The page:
In section 4, they note the difference in the interest rates:
With respect to intrate, on the average of 2001-2005, SOEs pay 133 basis points less than the total sample average. The SOE gap amounts to 265 basis points with respect to cooperative enterprises and to 198 basis points vis-à-vis private enterprises. However, intrate for SOEs does not seem to differ significantly from two other special classes of enterprises, those with ownership located in Hong Kong, Macau and Taiwan, and those with ownership located out of greater China. It is worth pointing out that the difference favorable to SOEs decreases somewhat comparing the sub-period of 2001-03 and that of 2004-05. In the former sub-period the gap vis-à-vis private enterprises is 223 basis points, while SOEs pay 31 and 16 basis points less than, respectively, the Hong Kong-Macau-Taiwan firms and the foreign ones. In the sub-period of 2004-05, the gap shrinks to 159 basis points vis-à-vis private enterprises, while SOEs pay 47 and 50 basis points more than, respectively, the Hong Kong-Macau-Taiwan firms and the foreign ones. It is also worth remarking that, though somewhat decreasing as time passes, the lower costs of debt for SOEs – especially with respect to private firms – is systematic across the years.

We reach similar results after examining intrate1. With respect to the entire period, SOEs pay 157 basis points less than the average company, 225 basis points less than private enterprises, 4 basis points less than Hong Kong-Macau-Taiwan companies, and 75 basis points less than foreign capital firms. Note that the gap in favor of SOEs does not reduce visibly over time. In the sub-period 2001-03 it amounts to 159 basis points vis-à-vis the sample average, 234 basis points compared to private firms, 5 basis points visà-vis Hong Kong-Macau-Taiwan companies and 70 basis points compared to foreign capital firms. In the sub-period 2004-05 the gap amounts to 152 basis points against the sample average, 211 vis-à-vis private firms, 29 basis points compared to Hong Kong-Macau-Taiwan companies, and 83 basis points vis-à-vis foreign capital firms.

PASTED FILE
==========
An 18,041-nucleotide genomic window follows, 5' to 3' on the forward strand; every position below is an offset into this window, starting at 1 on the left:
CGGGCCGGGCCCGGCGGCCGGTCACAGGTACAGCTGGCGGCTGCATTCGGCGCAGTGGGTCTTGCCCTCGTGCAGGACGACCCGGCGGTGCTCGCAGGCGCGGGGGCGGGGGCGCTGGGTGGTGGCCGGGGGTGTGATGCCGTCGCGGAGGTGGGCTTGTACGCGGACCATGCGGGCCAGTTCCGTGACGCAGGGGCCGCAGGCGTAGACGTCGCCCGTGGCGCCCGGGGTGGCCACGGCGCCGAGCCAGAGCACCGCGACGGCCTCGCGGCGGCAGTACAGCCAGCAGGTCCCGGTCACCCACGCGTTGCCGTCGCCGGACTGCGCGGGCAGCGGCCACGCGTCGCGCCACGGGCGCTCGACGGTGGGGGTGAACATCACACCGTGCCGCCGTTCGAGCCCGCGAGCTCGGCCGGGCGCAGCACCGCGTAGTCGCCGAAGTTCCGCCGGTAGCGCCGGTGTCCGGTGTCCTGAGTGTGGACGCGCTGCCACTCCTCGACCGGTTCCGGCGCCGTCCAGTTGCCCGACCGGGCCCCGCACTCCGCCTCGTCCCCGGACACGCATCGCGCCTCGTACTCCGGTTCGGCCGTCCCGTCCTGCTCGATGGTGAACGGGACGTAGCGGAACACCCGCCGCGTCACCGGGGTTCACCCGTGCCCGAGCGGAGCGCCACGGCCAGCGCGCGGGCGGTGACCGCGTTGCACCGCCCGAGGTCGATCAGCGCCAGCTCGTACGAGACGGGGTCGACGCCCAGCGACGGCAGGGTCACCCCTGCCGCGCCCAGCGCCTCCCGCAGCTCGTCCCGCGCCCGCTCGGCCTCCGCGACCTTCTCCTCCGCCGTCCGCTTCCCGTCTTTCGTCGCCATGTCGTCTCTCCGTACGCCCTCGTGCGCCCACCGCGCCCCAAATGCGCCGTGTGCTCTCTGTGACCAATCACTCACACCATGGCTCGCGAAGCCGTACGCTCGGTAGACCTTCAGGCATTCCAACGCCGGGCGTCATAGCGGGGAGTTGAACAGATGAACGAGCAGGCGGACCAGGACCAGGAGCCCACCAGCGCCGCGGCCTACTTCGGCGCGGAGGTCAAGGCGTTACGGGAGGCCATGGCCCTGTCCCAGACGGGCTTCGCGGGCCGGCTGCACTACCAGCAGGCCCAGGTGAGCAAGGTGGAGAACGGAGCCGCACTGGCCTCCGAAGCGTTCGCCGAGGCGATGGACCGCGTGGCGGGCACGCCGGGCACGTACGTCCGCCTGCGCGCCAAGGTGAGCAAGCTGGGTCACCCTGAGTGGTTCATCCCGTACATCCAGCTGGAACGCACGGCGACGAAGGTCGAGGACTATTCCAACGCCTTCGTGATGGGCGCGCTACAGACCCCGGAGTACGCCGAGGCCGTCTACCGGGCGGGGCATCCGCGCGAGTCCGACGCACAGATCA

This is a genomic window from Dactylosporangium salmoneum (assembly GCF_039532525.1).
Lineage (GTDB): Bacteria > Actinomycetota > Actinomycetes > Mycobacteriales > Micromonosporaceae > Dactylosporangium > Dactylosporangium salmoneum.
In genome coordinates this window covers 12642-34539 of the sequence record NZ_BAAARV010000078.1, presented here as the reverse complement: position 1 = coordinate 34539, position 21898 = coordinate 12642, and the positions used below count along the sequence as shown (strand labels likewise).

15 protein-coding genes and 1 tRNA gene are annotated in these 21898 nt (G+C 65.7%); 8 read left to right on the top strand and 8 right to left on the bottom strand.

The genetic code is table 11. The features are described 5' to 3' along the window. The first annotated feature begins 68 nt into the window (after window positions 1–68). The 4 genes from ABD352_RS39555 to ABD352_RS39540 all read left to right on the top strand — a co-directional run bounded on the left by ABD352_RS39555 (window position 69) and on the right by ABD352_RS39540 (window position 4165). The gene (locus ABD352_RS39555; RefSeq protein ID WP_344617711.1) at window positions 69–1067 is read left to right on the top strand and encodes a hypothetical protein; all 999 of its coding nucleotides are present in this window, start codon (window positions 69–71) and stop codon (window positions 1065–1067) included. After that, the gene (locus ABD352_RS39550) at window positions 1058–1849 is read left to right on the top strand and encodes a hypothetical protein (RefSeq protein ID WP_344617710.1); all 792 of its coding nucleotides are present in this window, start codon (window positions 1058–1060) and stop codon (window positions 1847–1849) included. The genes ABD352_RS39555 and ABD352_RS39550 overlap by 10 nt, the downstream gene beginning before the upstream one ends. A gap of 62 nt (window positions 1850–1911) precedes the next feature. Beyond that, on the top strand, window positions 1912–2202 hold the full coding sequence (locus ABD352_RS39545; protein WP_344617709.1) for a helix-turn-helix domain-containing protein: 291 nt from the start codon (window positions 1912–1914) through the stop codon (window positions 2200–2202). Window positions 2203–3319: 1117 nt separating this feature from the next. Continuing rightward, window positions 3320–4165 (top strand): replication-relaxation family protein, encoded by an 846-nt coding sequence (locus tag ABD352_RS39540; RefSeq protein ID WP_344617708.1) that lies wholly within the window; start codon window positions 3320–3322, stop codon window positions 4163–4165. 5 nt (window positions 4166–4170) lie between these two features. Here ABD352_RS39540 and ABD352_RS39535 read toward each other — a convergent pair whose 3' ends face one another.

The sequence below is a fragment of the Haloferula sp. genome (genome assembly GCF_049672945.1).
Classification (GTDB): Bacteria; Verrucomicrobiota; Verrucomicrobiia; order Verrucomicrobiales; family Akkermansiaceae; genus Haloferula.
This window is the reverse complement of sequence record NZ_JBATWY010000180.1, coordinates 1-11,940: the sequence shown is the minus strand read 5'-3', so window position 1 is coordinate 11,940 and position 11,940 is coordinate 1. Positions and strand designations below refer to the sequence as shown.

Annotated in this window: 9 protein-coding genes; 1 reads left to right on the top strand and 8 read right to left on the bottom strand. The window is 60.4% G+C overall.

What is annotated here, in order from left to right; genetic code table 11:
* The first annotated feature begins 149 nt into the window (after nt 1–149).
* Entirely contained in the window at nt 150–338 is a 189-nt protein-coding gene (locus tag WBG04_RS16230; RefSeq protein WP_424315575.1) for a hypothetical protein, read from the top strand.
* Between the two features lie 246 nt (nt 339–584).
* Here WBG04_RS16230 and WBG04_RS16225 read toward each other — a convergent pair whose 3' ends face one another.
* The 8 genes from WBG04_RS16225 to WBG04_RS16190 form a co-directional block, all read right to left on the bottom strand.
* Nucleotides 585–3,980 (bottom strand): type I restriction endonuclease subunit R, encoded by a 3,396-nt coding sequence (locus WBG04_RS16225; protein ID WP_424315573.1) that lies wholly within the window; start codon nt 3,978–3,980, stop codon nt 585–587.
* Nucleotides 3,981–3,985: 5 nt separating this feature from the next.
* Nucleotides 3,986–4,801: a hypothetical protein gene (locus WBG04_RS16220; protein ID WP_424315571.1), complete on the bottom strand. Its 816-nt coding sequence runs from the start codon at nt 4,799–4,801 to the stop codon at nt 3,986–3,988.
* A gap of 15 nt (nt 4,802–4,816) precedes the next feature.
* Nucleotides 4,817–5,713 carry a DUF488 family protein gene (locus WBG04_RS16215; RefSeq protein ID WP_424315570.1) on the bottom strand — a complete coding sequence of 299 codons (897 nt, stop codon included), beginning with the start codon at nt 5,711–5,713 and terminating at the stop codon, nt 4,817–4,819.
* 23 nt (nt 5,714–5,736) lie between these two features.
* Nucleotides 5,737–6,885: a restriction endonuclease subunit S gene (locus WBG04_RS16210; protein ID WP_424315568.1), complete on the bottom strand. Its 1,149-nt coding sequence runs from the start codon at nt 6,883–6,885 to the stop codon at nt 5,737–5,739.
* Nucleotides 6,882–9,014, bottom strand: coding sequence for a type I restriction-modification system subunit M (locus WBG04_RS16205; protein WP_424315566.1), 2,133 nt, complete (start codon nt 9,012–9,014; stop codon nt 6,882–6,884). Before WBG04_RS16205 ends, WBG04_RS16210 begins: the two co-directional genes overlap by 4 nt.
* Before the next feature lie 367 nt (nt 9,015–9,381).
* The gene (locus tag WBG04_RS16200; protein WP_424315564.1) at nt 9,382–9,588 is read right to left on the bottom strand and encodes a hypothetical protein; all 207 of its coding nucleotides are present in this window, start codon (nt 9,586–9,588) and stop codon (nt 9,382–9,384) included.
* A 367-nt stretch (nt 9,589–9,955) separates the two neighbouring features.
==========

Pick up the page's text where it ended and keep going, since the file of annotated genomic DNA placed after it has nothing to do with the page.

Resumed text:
The paper deals with the economic implications of the favorable credit environment for state-owned enterprises. From an investment standpoint, SOEs face the risk that their favorable situation could end. As China reforms, it's increasingly likely that the playing field will eventually be leveled in the favor of private industry. Here's an article from today's South China Morning Post (subscription required): Beijing boosts the private sector